There is some tie-in to this concept of intersubjectivity and Heim’s concept of the ‘altogether different psychic framework for human thought.’ For example, if we can acknowledge that one can, at times, write with virtually no audience in mind, then the other side to that is that a reader can experience that text and the interpreted meaning might be more open than any intended meaning of the writer.
More to the point, electronic writing does likely cause a different psychic framework of human thought in the way that we think about researching information (in the process of obtaining it and of the amount that is immediately available), of authorship and authority, and of how we communicate with virtually anyone at anytime.
3. In the theory of transformative technologies, both Heim and Ong suggest that each culture has different concepts of notions such as text, author, invention and delivery. What are the distinguishing characteristics of each of these notions (think in terms of oral, written, print and electronic culture?
In the primarily oral culture, the text (content) was not tangible; this caused the need for the rhythmic poems to help commit tales and information to memory. Therefore, there were no deep, analytical accounts of discussions beyond some historical tales. The author became the sole source of the information until/unless he (generally) passed on the tale to another individual who would commit it to memory. In terms of delivery, there had to be a live audience in the presence of the speaker/author.
The advent of writing/print separated the audience from the author/orator and placed the delivery method in the hands of the reader. In this way, the text could be experienced at anytime and there was no need for the author to be present. So, the author would have that intersubjectivity of the non-present audience in mind during invention, and the reader would have the inner voice as that narrator/orator during the delivery process, since the author is not present.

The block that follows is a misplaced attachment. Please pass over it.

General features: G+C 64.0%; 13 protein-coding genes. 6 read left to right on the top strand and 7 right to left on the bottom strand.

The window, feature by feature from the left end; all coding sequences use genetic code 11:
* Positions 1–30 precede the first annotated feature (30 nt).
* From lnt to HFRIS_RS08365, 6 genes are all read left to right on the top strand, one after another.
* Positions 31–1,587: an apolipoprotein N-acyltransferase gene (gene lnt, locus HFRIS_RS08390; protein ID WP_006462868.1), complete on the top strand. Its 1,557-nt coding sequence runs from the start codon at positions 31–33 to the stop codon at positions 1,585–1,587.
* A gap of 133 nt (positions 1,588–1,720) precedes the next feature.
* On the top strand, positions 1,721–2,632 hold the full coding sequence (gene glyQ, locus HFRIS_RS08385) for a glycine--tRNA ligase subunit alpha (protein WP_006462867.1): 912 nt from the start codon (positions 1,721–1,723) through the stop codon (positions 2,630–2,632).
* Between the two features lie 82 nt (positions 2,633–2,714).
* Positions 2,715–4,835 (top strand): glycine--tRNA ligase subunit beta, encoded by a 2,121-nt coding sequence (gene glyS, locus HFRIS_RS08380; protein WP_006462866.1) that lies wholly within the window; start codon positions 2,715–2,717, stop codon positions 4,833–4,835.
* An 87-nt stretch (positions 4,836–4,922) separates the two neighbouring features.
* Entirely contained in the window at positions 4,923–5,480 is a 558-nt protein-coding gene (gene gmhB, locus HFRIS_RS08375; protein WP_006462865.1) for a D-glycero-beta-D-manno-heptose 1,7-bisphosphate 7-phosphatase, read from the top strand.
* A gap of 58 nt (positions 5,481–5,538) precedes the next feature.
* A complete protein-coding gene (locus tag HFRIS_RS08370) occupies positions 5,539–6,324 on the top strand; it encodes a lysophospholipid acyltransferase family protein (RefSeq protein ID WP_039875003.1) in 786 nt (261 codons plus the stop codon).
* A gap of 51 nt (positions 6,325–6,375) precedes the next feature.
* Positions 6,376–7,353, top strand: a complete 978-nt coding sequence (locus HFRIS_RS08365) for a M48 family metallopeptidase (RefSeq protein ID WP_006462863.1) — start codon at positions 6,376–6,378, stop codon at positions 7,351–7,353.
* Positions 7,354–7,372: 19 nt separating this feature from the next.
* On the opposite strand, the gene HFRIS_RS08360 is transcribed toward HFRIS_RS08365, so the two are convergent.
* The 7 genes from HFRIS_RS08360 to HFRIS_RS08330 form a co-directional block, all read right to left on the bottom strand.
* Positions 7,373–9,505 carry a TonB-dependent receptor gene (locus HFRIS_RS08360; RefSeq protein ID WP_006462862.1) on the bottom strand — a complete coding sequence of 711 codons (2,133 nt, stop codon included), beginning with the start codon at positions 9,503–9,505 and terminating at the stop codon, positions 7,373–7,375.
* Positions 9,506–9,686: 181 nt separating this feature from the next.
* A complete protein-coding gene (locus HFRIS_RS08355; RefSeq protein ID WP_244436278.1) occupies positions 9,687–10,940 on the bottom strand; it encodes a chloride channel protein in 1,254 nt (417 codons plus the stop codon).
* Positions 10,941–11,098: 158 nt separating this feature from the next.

Electronic culture again transforms concepts of author, since it is often difficult to determine authorship of given content. Additionally, readers tend to care less about this point; it is the content that is of importance. So it ceases to be an issue of the medium vs. the message. Rather, it is the message vs. the authority.
4. One of Heim’s major claims is that “each new medium builds upon and extends the previous media” and suggests that a “residue” of previous technologies extends into new ones. This, in turn, might suggest how various hybrid technologies evolve. Can you cite a few examples of current hybrid technologies and identify their oral, written, print, and electronic traits?
Again, I must draw on my interest in/focus on digital orality. In part, my view is that with trends, such as podcasting, blogcasting, Skype, etc. we are creating a new form of orality. In many ways this draws on traditional (primary) orality, but also includes aspects of written, print, and electronic cultures.
Consider the example of the purely audio podcast. Clearly it is largely oral. However, behind the scenes most podcasts are scripted to some level, whether it be an informal outline (written?) or a structured, word-for-word script to be printed. The fact that it is all audio, comes back to traditional situations, such as the canon of delivery and the live orator-audience setting. However, half of delivery is about physical/visual presence, such as gesture and appearance, which is non-existent in the audio podcast.
We must also acknowledge that even the example of the podcast is far from solely oral. The creation of it requires much textual (and technical) ability, as does the ability to search for a podcast, obtain it, and listen to it.